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Two More Execs Involved in Wrongful Health Firings Leave BC Government

Few details about departures of people involved in botched 2012 investigation.

By Andrew MacLeod 4 Jul 2017 | TheTyee.ca

Andrew MacLeod is The Tyee’s Legislative bureau chief in Victoria and the author of A Better Place on Earth: The Search for Fairness in Super Unequal British Columbia (Harbour Publishing, 2015). Find him on Twitter or reach him here.

Two more senior managers involved in the botched 2012 health ministry firings have left the provincial government.

Health deputy minister Stephen Brown confirmed the departure of Barbara Walman in an email to ministry employees Thursday. Walman, assistant deputy minister for the pharmaceutical services division, was involved in setting the terms of reference for the investigation that resulted in the firings.

And The Tyee has learned that Wendy Taylor, one the lead investigators in the review that led to the wrongful firings is also no longer working for the B.C. government.

“I am writing to confirm that Barbara Walman no longer works for the BC Public Service,” Brown wrote.

The message provided no explanation for Walman’s departure, but said her role as assistant deputy minister of pharmaceutical services would be filled by Mitch Moneo on an acting basis.

A ministry communications person confirmed Walman’s departure. “As this is a personnel matter, I can’t go into further details,” she said.

The 2012 health ministry firings resulted in five wrongful dismissal and defamation lawsuits that were settled out of court, apologies from then-premier Christy Clark and the head of the public service, a union grievance process, some of the employees returning to work and two major investigations. One of the fired employees, Roderick MacIsaac, committed suicide.

In April Ombudsperson Jay Chalke’s office released a 487-page report on the firings titled “Misfire: The 2012 Ministry of Health Employment Terminations and Related Matters.” The report confirmed that the firings were “wrong and unjust” but advised against firing those who were responsible who still worked for the government.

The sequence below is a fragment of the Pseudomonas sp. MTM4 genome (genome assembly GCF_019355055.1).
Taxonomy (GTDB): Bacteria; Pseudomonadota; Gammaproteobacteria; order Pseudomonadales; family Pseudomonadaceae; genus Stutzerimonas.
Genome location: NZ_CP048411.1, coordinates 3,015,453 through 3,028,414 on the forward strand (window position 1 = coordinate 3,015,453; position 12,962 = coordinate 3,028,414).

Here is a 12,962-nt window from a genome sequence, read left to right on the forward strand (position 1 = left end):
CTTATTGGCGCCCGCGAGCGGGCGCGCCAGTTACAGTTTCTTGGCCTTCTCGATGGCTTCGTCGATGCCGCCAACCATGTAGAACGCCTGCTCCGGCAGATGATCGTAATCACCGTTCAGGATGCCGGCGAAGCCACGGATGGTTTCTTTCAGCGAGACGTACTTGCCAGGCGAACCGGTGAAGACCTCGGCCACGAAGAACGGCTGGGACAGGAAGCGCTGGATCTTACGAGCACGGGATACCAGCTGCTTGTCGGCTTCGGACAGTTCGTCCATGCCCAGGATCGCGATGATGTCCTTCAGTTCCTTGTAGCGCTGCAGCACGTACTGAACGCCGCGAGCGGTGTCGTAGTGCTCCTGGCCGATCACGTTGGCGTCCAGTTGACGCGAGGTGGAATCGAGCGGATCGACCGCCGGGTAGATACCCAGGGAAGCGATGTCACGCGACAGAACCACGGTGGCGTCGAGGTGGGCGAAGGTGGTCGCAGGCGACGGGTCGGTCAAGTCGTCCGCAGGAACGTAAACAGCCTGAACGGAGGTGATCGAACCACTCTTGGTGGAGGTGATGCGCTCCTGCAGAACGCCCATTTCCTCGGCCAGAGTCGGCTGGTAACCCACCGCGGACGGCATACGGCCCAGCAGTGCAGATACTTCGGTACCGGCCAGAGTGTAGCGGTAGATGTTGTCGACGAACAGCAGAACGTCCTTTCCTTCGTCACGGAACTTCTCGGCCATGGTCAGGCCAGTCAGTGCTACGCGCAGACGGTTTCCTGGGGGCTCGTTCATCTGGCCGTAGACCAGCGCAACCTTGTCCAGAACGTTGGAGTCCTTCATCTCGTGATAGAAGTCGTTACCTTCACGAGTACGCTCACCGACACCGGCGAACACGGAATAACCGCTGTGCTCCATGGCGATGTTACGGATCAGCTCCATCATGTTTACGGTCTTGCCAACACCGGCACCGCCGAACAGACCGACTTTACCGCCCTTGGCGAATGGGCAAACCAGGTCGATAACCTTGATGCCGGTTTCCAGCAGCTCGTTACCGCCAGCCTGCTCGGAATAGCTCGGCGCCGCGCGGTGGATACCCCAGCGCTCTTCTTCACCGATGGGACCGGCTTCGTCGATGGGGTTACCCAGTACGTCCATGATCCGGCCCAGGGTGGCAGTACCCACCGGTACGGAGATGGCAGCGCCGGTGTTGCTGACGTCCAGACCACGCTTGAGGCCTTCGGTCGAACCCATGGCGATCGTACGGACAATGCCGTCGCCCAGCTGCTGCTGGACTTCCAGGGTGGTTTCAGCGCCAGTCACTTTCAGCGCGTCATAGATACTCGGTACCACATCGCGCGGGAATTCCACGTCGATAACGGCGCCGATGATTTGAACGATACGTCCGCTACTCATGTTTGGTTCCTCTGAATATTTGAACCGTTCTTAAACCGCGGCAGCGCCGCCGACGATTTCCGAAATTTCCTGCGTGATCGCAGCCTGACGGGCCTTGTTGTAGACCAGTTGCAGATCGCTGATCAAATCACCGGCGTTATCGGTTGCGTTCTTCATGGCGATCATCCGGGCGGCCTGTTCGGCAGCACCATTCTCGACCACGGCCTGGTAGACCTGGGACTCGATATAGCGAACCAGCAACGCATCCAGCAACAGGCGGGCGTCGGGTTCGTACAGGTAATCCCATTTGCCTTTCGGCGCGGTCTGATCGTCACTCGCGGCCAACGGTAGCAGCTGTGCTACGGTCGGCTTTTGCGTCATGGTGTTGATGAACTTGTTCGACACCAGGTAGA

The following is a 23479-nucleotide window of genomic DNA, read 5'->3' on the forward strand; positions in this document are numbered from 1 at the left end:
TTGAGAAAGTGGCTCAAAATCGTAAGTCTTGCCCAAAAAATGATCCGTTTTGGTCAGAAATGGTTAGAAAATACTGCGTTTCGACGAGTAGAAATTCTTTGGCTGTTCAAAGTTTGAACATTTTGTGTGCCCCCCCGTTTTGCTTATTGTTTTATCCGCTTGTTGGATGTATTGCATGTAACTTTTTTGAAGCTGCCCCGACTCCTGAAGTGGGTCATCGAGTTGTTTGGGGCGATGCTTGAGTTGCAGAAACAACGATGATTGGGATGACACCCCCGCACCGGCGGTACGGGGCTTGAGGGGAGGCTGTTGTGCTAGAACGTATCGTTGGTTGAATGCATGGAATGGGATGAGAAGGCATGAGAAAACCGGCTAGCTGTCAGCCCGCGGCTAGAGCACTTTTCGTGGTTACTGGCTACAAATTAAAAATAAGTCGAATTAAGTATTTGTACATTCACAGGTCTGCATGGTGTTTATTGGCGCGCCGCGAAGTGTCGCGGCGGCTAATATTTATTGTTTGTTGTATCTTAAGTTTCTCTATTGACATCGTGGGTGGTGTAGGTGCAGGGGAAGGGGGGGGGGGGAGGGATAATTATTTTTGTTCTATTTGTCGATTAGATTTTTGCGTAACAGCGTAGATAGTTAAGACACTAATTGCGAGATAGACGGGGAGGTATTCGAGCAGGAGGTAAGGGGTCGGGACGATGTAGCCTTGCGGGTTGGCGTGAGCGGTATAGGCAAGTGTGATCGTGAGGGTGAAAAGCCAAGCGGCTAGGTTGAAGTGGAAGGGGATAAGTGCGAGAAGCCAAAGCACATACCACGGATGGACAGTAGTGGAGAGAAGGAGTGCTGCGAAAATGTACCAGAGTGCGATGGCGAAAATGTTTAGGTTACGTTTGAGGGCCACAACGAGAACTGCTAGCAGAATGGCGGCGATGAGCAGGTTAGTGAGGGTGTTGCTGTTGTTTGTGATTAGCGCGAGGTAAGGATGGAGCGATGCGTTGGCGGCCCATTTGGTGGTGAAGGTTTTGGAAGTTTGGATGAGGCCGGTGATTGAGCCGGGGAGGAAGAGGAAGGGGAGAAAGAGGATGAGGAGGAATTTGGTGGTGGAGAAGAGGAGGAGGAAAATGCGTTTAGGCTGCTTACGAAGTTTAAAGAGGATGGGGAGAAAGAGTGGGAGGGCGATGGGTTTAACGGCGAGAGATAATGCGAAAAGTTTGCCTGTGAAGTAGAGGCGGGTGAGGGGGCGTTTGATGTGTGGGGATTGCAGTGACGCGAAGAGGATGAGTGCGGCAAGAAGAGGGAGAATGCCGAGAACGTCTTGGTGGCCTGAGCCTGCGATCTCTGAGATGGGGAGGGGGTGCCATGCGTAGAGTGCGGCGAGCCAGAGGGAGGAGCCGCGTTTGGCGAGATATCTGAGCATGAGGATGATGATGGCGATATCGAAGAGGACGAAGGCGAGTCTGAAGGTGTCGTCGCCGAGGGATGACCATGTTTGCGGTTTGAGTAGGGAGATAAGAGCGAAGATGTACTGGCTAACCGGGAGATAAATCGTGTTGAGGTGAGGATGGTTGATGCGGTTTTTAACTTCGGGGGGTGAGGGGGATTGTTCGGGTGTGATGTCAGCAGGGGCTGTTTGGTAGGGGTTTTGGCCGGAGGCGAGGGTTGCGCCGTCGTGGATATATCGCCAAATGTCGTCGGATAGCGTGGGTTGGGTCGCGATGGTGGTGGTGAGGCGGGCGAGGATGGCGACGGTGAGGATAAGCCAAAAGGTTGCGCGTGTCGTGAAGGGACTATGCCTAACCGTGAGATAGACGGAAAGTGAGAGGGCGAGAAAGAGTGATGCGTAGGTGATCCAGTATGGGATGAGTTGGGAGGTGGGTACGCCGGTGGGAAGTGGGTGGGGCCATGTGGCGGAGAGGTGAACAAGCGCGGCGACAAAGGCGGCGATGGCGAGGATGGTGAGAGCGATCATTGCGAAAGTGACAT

Chalke’s report mentions Walman 89 times.

“She was put in an unenviable position when advised of the complaint on her second day of work at PSD [pharmaceutical services division] as she had not yet had the opportunity to gain complete knowledge about the programs within her division or about the roles of the employees identified in the initial complaint,” the report said.

Walman’s roles included overseeing the lead investigator, editing and making additions to an internal review early in the process, signing the suspension letters for three of the employees and suspending data access for contractors.

“When Ms. Walman made the decision to suspend [one researcher], the investigation had produced no evidence of any wrongdoing,” Chalke’s report said.

“Further, the investigators also had no clear understanding of [the researcher’s] role or the programs they were reviewing. The investigators had only a vague, incomplete and poorly formed idea of wrongdoing based on little more than the allegations contained in the initial complaint to the Auditor General.”

Walman and two other health ministry assistant deputy ministers, Lindsay Kislock and Manjit Sidhu, were put in charge of investigating a complaint about data management, contracting and possible conflicts of interest in the health ministry in May 2012. On May 31, nine days after Walman became the assistant deputy minister for pharmaceutical services, the three officials approved the terms of reference for the investigation that would lead to the firings.

The Tyee reported on June 20 that Kislock had left government to become a vice-president of the Mining Association of BC.

Taylor is not mentioned by name in Chalke’s report. But former health deputy minister Graham Whitmarsh said Taylor, then with the office of the chief information officer, was one of two people “who attended every meeting and employee interview,” The Tyee reported in 2014.

“They collected all evidence and wrote all reports with respect to the entire investigation process,” he said. “In addition, they drafted all the letters advising employees of disciplinary actions.”

The provincial government has begun fulfilling Chalke’s recommendation of making roughly $1.1 million in goodwill payments to people harmed by the investigation and terminations.

A June 29 letter from the head of the public service, Kim Henderson, to one of the people terminated, says the payment is “in recognition of the significant harm you suffered as a result of this unfair investigative process and its aftermath.”

“I apologize for your suspension and dismissal, and the length of time government took to realize its own actions were wrong,” the letter says.  [Tyee]

Read more: Health, BC Politics

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